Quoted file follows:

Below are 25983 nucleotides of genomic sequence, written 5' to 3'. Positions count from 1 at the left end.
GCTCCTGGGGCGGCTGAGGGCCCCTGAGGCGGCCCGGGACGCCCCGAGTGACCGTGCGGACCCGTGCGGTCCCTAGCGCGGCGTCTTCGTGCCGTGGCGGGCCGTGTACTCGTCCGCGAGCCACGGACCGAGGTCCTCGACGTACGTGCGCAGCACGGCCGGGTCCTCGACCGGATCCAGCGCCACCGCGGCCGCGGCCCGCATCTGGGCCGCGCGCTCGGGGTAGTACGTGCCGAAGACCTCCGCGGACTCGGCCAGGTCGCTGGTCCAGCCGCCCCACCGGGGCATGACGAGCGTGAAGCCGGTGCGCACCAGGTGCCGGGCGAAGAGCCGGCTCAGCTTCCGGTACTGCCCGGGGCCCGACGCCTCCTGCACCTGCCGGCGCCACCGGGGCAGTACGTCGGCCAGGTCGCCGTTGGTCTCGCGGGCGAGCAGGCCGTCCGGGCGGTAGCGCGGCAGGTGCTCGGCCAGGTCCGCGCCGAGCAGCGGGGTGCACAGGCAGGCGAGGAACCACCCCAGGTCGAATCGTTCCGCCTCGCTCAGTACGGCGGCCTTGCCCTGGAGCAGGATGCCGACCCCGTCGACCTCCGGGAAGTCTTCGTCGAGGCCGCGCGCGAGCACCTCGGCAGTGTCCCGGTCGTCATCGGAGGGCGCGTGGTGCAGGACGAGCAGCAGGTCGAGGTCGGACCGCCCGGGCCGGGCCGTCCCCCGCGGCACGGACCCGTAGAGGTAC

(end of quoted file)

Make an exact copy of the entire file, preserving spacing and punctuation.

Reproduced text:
Below are 25983 nucleotides of genomic sequence, written 5' to 3'. Positions count from 1 at the left end.
GCTCCTGGGGCGGCTGAGGGCCCCTGAGGCGGCCCGGGACGCCCCGAGTGACCGTGCGGACCCGTGCGGTCCCTAGCGCGGCGTCTTCGTGCCGTGGCGGGCCGTGTACTCGTCCGCGAGCCACGGACCGAGGTCCTCGACGTACGTGCGCAGCACGGCCGGGTCCTCGACCGGATCCAGCGCCACCGCGGCCGCGGCCCGCATCTGGGCCGCGCGCTCGGGGTAGTACGTGCCGAAGACCTCCGCGGACTCGGCCAGGTCGCTGGTCCAGCCGCCCCACCGGGGCATGACGAGCGTGAAGCCGGTGCGCACCAGGTGCCGGGCGAAGAGCCGGCTCAGCTTCCGGTACTGCCCGGGGCCCGACGCCTCCTGCACCTGCCGGCGCCACCGGGGCAGTACGTCGGCCAGGTCGCCGTTGGTCTCGCGGGCGAGCAGGCCGTCCGGGCGGTAGCGCGGCAGGTGCTCGGCCAGGTCCGCGCCGAGCAGCGGGGTGCACAGGCAGGCGAGGAACCACCCCAGGTCGAATCGTTCCGCCTCGCTCAGTACGGCGGCCTTGCCCTGGAGCAGGATGCCGACCCCGTCGACCTCCGGGAAGTCTTCGTCGAGGCCGCGCGCGAGCACCTCGGCAGTGTCCCGGTCGTCATCGGAGGGCGCGTGGTGCAGGACGAGCAGCAGGTCGAGGTCGGACCGCCCGGGCCGGGCCGTCCCCCGCGGCACGGACCCGTAGAGGTAC